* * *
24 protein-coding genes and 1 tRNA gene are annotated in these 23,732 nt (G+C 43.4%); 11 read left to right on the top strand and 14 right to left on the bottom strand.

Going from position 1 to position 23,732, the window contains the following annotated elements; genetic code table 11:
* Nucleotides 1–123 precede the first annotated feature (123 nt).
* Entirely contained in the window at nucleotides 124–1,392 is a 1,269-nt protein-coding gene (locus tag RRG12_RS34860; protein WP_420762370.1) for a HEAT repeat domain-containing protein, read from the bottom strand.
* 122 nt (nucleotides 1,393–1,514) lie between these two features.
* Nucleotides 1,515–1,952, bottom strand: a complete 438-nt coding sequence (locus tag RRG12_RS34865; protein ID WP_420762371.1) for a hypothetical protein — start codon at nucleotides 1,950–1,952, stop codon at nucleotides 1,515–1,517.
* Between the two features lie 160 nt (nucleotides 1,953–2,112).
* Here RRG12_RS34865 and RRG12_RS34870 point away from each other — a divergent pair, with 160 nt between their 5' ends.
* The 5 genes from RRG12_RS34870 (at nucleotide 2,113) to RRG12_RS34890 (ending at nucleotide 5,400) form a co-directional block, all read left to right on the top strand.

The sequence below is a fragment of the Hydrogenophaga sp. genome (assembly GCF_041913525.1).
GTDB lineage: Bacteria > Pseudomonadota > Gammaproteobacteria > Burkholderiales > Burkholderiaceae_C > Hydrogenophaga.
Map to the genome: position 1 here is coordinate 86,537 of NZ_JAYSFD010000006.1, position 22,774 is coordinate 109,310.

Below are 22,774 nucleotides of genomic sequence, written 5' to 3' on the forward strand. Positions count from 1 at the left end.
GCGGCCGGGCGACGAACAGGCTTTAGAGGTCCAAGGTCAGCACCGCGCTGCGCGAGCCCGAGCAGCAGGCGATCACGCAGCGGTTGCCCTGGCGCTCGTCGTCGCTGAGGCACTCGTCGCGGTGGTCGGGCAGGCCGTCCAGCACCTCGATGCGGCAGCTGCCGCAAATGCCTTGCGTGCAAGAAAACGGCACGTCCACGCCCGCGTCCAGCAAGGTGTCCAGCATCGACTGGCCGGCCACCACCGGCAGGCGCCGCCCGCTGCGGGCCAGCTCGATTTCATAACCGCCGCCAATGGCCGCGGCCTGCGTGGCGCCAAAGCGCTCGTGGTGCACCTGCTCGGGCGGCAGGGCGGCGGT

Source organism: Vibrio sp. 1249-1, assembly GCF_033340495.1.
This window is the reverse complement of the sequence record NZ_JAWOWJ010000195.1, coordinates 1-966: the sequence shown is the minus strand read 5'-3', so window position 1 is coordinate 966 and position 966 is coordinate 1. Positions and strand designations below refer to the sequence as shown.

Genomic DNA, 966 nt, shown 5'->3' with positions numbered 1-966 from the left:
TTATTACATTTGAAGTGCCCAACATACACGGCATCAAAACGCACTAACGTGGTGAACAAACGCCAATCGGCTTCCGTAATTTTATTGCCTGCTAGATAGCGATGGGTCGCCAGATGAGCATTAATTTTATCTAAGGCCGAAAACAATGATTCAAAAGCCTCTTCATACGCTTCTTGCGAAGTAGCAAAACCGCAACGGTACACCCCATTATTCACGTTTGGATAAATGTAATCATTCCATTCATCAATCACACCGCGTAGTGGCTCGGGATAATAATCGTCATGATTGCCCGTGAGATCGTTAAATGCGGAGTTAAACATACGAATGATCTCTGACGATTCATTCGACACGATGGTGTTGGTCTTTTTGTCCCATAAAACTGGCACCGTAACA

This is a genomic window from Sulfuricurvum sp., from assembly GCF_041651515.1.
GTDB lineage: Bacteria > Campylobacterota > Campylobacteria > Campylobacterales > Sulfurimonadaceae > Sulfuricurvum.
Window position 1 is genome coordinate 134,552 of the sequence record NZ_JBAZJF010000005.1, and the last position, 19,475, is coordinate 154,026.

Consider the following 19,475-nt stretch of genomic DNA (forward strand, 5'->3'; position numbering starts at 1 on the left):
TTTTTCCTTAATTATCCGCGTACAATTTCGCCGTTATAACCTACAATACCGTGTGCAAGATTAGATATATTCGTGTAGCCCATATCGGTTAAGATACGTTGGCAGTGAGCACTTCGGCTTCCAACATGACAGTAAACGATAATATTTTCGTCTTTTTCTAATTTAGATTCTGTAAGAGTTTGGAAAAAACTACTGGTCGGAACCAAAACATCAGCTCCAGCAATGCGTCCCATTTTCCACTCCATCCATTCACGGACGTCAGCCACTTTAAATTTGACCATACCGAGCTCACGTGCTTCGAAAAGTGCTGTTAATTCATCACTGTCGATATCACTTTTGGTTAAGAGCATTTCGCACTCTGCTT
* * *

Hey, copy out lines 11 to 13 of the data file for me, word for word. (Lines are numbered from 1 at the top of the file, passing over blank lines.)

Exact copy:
GTDB lineage: Bacteria > Pseudomonadota > Gammaproteobacteria > Burkholderiales > Burkholderiaceae_C > Hydrogenophaga.
Map to the genome: position 1 here is coordinate 86,537 of NZ_JAYSFD010000006.1, position 22,774 is coordinate 109,310.

Below are 22,774 nucleotides of genomic sequence, written 5' to 3' on the forward strand. Positions count from 1 at the left end.